When it comes to driving dynamics, the Alfa Romeo Giulia has both been the gold standard in the segment since its debut. Having driven the Giulia several times, and even having compared it to the G20 3 Series, I still confidently say that it’s the best driving sedan in its class and there isn’t another car that’s particularly close. However, it was a bit far behind the segment in terms of tech, interior design, and luxury features, which is why the 3 Series one my comparison test back then. Now, for the 2023 model year, the Giulia has been given a facelift but is it enough to put it back on top?

So what’s new for this Alfa Romeo Giulia facelift? For starters, new headlights, which are shaped about the same but feature a new three-light design inside. It’s a very subtle change but one that I do think looks better. The classic Alfa grille is slightly different but barely, and the taillights also look pretty much the same. Overall, there’s very little to differentiate this updated Giulia from the old one. Having said that, it’s still the best looking car in its class and there isn’t a close second.

Alfa Romeo Giulia Facelift 4 830x553

On the inside, again it’s mostly the same. The big change is the 12.3-inch digital instrument panel that replaces the old gauges. It’s a big upgrade over the old gauges, which seemed a bit too FCA (now Stellantis), like they could have been pulled out of a Jeep. These new digital gauges are far more modern and, more importantly, look good. Alfa gave the screen three different gauge graphics themes: Heritage, Evolved, and Relaxed. The Heritage these is designed to look like vintage Alfa gauges and it looks awesome, the Evolved theme is supposed to look like the future, and Relaxed simplifies the gauges to only show necessary info. I’ve been saying BMW needs to adapt similar digital gauges, with an optional screen that makes the digital dials look like vintage analog dials. Every brand that does so, be it Alfa Romeo, Mercedes, or Ford, seems to get positive feedback from fans and customers. Why BMW won’t do it is beyond me.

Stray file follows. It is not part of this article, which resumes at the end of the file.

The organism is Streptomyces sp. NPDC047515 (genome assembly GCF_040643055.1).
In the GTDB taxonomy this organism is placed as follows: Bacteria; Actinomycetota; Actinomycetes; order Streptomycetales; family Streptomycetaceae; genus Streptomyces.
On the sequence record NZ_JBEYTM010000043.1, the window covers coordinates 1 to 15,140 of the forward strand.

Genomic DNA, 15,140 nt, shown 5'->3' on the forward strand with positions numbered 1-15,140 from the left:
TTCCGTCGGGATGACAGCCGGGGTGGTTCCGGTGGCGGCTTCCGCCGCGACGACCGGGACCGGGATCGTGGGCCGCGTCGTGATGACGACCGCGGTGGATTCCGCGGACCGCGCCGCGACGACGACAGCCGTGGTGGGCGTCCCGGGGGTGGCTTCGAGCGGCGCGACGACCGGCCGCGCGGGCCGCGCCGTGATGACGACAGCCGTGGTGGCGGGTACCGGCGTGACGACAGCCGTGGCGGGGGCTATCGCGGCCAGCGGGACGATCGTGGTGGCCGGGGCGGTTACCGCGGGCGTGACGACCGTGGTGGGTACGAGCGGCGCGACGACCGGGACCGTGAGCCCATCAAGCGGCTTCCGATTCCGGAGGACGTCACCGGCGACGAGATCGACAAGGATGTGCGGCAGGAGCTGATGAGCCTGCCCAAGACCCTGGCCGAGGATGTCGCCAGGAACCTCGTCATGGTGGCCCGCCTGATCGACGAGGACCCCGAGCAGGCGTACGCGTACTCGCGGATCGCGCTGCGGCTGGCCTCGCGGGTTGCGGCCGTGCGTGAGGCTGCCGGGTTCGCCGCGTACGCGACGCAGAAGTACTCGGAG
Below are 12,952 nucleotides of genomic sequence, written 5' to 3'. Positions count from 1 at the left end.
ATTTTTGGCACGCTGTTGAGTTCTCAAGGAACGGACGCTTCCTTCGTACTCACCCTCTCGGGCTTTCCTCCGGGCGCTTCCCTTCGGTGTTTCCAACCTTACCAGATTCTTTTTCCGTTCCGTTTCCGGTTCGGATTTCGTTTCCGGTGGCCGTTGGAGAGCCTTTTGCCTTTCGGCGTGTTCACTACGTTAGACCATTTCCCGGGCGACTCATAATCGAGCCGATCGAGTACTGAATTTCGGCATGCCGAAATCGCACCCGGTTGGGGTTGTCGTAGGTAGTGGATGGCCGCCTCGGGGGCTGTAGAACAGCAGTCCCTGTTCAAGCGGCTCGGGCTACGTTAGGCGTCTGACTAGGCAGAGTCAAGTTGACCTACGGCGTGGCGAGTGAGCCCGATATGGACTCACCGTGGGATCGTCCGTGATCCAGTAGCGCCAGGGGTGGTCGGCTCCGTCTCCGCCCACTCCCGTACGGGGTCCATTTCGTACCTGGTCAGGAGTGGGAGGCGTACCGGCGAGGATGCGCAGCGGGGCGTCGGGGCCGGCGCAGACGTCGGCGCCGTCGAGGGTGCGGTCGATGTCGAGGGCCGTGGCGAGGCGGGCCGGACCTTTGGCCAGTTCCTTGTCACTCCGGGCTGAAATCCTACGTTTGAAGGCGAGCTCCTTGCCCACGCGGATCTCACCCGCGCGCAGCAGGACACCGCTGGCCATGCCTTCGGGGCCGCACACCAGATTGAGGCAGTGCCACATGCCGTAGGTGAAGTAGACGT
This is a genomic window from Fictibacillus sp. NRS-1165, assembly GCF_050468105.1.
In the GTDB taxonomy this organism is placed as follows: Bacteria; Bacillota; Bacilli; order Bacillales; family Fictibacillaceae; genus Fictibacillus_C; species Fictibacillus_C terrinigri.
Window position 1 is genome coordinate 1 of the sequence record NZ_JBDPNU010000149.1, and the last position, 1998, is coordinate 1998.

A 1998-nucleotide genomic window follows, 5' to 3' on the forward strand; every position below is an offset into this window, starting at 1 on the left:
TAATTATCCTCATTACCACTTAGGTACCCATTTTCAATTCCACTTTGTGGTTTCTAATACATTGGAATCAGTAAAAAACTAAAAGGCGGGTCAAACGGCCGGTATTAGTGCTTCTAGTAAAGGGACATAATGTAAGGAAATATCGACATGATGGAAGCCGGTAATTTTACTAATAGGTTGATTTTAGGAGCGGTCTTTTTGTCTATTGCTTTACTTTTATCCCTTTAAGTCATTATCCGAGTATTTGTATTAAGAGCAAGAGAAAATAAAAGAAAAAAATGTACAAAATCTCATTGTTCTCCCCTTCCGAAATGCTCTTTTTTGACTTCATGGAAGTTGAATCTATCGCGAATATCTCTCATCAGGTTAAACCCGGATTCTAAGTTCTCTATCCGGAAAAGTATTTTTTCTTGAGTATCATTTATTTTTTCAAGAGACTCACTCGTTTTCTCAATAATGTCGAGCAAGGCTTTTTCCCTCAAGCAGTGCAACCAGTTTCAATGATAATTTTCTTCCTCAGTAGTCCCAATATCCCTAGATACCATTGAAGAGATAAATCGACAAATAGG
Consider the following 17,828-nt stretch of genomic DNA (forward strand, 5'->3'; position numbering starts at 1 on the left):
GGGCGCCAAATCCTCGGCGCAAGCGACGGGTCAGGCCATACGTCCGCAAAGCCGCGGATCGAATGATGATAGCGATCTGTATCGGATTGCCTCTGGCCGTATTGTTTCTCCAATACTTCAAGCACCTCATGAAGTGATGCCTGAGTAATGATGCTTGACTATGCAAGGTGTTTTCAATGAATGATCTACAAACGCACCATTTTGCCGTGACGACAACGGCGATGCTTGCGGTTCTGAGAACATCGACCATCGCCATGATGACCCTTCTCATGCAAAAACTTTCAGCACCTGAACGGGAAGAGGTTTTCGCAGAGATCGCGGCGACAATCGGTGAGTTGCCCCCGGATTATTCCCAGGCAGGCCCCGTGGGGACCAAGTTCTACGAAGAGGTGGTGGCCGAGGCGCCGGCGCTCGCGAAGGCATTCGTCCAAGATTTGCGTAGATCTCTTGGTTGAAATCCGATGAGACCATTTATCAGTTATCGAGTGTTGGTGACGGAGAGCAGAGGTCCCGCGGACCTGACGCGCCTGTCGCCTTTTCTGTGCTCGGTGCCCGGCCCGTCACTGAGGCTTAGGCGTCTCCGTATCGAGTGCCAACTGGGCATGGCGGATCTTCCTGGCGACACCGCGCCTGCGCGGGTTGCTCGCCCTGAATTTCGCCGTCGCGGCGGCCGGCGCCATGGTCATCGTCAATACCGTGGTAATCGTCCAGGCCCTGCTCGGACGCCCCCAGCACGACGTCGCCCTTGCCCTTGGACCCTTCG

There are also some new color, new trim levels, and new pricing. But it’s all pretty much the same as before. Is that enough to make the Giulia competitive with the rest of the segment again? No, not really. It isn’t likely that many customers will buy the Alfa, with its outdated tech, high price tag (starts at $45,875), and smaller dealer network, over more established premium German brands. There’s no question it drives better than its competition and looks far better but it just lacks the stuff that customers want, such as tech. So as much as I love that it’s been given some mid-cycle love, I don’t see it helping much at all.